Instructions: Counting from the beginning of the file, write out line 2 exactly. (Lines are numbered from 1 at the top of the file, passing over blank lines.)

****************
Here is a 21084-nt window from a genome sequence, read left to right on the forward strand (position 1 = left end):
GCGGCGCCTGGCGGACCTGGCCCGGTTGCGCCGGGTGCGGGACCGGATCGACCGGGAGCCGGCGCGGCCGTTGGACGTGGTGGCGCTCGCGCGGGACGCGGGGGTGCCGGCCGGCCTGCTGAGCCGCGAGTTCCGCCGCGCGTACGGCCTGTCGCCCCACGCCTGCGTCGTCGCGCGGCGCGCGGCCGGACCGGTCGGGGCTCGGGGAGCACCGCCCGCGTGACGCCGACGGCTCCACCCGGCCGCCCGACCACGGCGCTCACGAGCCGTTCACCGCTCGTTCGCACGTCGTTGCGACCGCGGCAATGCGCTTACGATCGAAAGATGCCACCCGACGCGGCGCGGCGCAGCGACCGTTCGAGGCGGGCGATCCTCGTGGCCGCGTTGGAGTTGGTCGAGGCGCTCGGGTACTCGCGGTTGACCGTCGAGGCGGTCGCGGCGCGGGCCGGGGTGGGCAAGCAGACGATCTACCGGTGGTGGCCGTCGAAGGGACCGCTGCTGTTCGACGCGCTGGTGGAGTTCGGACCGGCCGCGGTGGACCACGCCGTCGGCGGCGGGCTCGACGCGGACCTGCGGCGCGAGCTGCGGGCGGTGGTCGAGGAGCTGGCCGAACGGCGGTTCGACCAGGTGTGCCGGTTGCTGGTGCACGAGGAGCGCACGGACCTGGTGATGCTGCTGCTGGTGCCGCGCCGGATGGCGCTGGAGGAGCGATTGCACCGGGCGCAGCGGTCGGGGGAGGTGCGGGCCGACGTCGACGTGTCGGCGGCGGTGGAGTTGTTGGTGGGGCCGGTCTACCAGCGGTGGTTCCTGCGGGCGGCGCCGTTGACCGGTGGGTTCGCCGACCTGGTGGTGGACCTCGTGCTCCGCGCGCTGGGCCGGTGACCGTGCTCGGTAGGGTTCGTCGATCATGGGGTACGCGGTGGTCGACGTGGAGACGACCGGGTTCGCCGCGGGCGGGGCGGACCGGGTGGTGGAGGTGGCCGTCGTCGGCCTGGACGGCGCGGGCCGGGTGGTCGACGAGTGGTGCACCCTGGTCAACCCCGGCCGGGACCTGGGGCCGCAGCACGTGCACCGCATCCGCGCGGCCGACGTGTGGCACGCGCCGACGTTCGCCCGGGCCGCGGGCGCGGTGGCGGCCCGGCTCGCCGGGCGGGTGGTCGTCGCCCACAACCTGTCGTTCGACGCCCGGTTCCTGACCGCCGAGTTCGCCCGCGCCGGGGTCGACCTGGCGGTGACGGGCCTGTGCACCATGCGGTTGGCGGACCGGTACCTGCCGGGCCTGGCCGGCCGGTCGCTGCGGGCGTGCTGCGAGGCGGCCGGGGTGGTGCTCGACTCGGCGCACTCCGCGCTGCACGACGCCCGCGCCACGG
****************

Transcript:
GCGGCGCCTGGCGGACCTGGCCCGGTTGCGCCGGGTGCGGGACCGGATCGACCGGGAGCCGGCGCGGCCGTTGGACGTGGTGGCGCTCGCGCGGGACGCGGGGGTGCCGGCCGGCCTGCTGAGCCGCGAGTTCCGCCGCGCGTACGGCCTGTCGCCCCACGCCTGCGTCGTCGCGCGGCGCGCGGCCGGACCGGTCGGGGCTCGGGGAGCACCGCCCGCGTGACGCCGACGGCTCCACCCGGCCGCCCGACCACGGCGCTCACGAGCCGTTCACCGCTCGTTCGCACGTCGTTGCGACCGCGGCAATGCGCTTACGATCGAAAGATGCCACCCGACGCGGCGCGGCGCAGCGACCGTTCGAGGCGGGCGATCCTCGTGGCCGCGTTGGAGTTGGTCGAGGCGCTCGGGTACTCGCGGTTGACCGTCGAGGCGGTCGCGGCGCGGGCCGGGGTGGGCAAGCAGACGATCTACCGGTGGTGGCCGTCGAAGGGACCGCTGCTGTTCGACGCGCTGGTGGAGTTCGGACCGGCCGCGGTGGACCACGCCGTCGGCGGCGGGCTCGACGCGGACCTGCGGCGCGAGCTGCGGGCGGTGGTCGAGGAGCTGGCCGAACGGCGGTTCGACCAGGTGTGCCGGTTGCTGGTGCACGAGGAGCGCACGGACCTGGTGATGCTGCTGCTGGTGCCGCGCCGGATGGCGCTGGAGGAGCGATTGCACCGGGCGCAGCGGTCGGGGGAGGTGCGGGCCGACGTCGACGTGTCGGCGGCGGTGGAGTTGTTGGTGGGGCCGGTCTACCAGCGGTGGTTCCTGCGGGCGGCGCCGTTGACCGGTGGGTTCGCCGACCTGGTGGTGGACCTCGTGCTCCGCGCGCTGGGCCGGTGACCGTGCTCGGTAGGGTTCGTCGATCATGGGGTACGCGGTGGTCGACGTGGAGACGACCGGGTTCGCCGCGGGCGGGGCGGACCGGGTGGTGGAGGTGGCCGTCGTCGGCCTGGACGGCGCGGGCCGGGTGGTCGACGAGTGGTGCACCCTGGTCAACCCCGGCCGGGACCTGGGGCCGCAGCACGTGCACCGCATCCGCGCGGCCGACGTGTGGCACGCGCCGACGTTCGCCCGGGCCGCGGGCGCGGTGGCGGCCCGGCTCGCCGGGCGGGTGGTCGTCGCCCACAACCTGTCGTTCGACGCCCGGTTCCTGACCGCCGAGTTCGCCCGCGCCGGGGTCGACCTGGCGGTGACGGGCCTGTGCACCATGCGGTTGGCGGACCGGTACCTGCCGGGCCTGGCCGGCCGGTCGCTGCGGGCGTGCTGCGAGGCGGCCGGGGTGGTGCTCGACTCGGCGCACTCCGCGCTGCACGACGCCCGCGCCACGG